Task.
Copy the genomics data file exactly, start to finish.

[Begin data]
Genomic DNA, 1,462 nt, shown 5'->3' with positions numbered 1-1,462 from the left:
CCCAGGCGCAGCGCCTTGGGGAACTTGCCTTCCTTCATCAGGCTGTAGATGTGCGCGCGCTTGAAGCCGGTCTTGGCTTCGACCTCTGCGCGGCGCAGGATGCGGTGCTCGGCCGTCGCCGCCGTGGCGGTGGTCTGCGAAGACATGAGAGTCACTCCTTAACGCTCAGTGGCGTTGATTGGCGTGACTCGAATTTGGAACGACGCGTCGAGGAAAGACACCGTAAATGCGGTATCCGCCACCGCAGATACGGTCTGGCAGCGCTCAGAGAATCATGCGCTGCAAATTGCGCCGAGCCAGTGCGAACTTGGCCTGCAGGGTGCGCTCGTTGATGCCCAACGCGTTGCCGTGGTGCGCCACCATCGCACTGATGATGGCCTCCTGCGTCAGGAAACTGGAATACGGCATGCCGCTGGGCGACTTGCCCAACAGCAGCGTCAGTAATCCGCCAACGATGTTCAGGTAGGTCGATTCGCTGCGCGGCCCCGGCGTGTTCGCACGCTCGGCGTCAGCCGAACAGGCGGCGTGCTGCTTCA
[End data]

Genomic DNA, 1,462 nt, shown 5'->3' with positions numbered 1-1,462 from the left:
CCCAGGCGCAGCGCCTTGGGGAACTTGCCTTCCTTCATCAGGCTGTAGATGTGCGCGCGCTTGAAGCCGGTCTTGGCTTCGACCTCTGCGCGGCGCAGGATGCGGTGCTCGGCCGTCGCCGCCGTGGCGGTGGTCTGCGAAGACATGAGAGTCACTCCTTAACGCTCAGTGGCGTTGATTGGCGTGACTCGAATTTGGAACGACGCGTCGAGGAAAGACACCGTAAATGCGGTATCCGCCACCGCAGATACGGTCTGGCAGCGCTCAGAGAATCATGCGCTGCAAATTGCGCCGAGCCAGTGCGAACTTGGCCTGCAGGGTGCGCTCGTTGATGCCCAACGCGTTGCCGTGGTGCGCCACCATCGCACTGATGATGGCCTCCTGCGTCAGGAAACTGGAATACGGCATGCCGCTGGGCGACTTGCCCAACAGCAGCGTCAGTAATCCGCCAACGATGTTCAGGTAGGTCGATTCGCTGCGCGGCCCCGGCGTGTTCGCACGCTCGGCGTCAGCCGAACAGGCGGCGTGCTGCTTCA